(Published in Western Outlook, Ogallala, during early 1970s. Exact date unknown. Written by Will Spindler as told to him by Elizabeth Cohota Bouza.)

With the passing at Parmalee, South Dakota, on Nov. 18, 1935, of Edward Day Cohota, nearly 93, the United States lost one of its most colorful and revered citizens, as well as the only full-blood Chinese to serve in the Union Army during the Civil War.

On December 27, 1845, Captain Silas S. Day left Shanghai, China, on his ship Cohota. Two days later two small Chinese boys were discovered aboard the ship. They were half starved and did not know their names.

This left Captain Day in a dilemma. He decided not to turn back, rather to raise the boys as his own. They were about six and four years old. The eldest boy died a few days later and was buried at sea.

He named the little survivor Edward Day and brought him up aboard the Cohota and in his home. Edward became interested in the sea, and when old enough he became a cabin boy.

When the captain retired he took Edward to his home at Gloucester, Massachusetts, where he grew up. And when Edward wanted another name, he was named after the ship on which he was found; Edward Day Cohota. December 27, the day he was found aboard ship, was taken as his birthday.

In February of 1864, Edward joined the 23rd Massachusetts Infantry and served his adopted country through the rest of the Civil War. Part of his time was served under General Ulysses S. Grant. At the battle of Cold Harbor, a bullet grazed his head which left a permanent part in his hair. At the end of the war in 1865 he was mustered out at New Bern, North Carolina.

Returning to Gloucester he could find no work so he returned to the sea. While in Boston he met a recruiting sergeant whom he had known in the service. In the fall of 1866, he re-enlisted and was soon on his way to Texas. He said his longest walk was when his outfit marched from Kit Carson, Kansas, to San Antonio, Texas. Blisters formed on his shoulder from carrying a heavy rifle and blisters covered his feet from shoes too large.

Edward served in Texas; New Mexico; Fort Sheridan, Illinois; Fort Randall, South Dakota; and Fort Niobrara, near Valentine, Nebraska. While at Fort Randall he said he stood guard over Indian chief Sitting Bull and spoke of him as a friendly chief.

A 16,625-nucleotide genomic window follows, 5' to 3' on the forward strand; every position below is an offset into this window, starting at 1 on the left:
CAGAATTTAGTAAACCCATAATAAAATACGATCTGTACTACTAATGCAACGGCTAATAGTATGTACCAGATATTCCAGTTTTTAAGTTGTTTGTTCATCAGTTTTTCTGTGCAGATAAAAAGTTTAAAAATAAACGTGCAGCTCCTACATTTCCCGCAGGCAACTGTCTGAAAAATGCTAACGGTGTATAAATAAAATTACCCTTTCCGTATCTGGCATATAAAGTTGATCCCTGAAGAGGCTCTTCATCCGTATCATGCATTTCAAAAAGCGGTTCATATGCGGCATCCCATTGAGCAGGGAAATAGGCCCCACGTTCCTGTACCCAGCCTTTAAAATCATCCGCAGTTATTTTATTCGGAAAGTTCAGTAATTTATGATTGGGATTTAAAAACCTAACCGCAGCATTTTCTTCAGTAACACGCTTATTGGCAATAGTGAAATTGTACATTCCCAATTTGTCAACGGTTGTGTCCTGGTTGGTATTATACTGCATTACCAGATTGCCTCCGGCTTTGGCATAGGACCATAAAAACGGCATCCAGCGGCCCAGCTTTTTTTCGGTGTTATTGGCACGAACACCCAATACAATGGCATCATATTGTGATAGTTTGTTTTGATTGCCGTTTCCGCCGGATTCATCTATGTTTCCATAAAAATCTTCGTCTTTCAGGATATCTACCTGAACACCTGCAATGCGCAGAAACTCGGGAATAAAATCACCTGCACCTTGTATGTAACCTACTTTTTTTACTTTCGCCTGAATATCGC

In 1883 Edward and Anna Halstensen were married in the Episcopal Church at Fort Randall, a large church built in 1875 of native chalk rock by the soldiers and pioneer settlers.

Six children were born to the couple: Lucy Ingaborg, Edward Wood, Elizabeth "Lizzy" Dorothea, William Day, Daisy Mary and Miles, who died as an infant. Anna Day died February 13, 1899, and was buried at Fort Niobrara near Valentine.

After Anna's death, Cohota cared for the children until he became ill. The three youngest were sent to the Nebraska Children's Home in Omaha. All were sent to different homes.

In 1907 Lizzy forwarded a chain letter to Lucy and addressed to Fort Niobrara, which had closed in 1906. But the letter reached Lucy and Lizzie returned to the old family home to initiate efforts to locate Willie and Daisy.

Not until 1919 did they locate Willie in South Carolina where he was in the U.S. Army. He came home for Christmas. Daisy was not located until 1934 when Edward Day was a resident of Battle Mountain sanitarium at Hot Springs, South Dakota. At that time an inmate of his ward noticed the name plate, Cohota, on the bed and asked if he had relatives in Nebraska. The man's father had adopted a little girl named Daisy Cohota in 1900.

Edward contacted Lucy who wrote to Daisy in California where she lived with her architect husband and three sons. "My father's wish has been fulfilled," Daisy wrote. "I am Daisy, his long-lost daughter and I am so anxious to know everything."

Daisy said her adoptive mother remembered how she talked about her family all of the time and knew her father was good to her because she loved him so.

In 1934 Daisy came home for a visit so Edward Day Cohota managed to see all of his family once again before he died. At the time Lucy Kraus lived in Parmalee, South Dakota; Lizzie Bouza in White River, South Dakota; Edward W. in Valentine, Nebraska; William in Chicago, Illinois; and Daisy Martin in California.

Edward Day Cohota died on November 18, 1935 and was buried November 20 at Mt. Hope Cemetery, Valentine, Nebraska. Last rites were performed by Minnechadusa Lodge 192 A.F. & A.M. He was a life member of Arcania Lodge 97 of Armour, South Dakota, in which he was raised to the sublime degree of a Master Mason in 1884.

The author contacted Captain Day's daughter and she confirmed how two Chinese boys were found on board the ship, Cohota, two days out of Shanghai on December 27, 1845. Captain Day's home had become a museum.

While reminiscing, Lizzie Cohota Bouza said: "In 1898, in spite of his 30 years of army service, Dad wanted to enlist again to help his adopted country whip Spain. But he couldn't go then as Mother was ill and he had six children to support. After Mother's death, he went into the restaurant business in Valentine. Then in 1917, because of failing health, he entered the Battle Mountain sanitarium at Hot Springs, South Dakota, where he spent a number of years."

In 1928 Cohota had gone back to Gloucester to review his boyhood and there met a man who said Cohota had carried him from the battlefield in the battle of Cold Harbor by the name of William E. Low.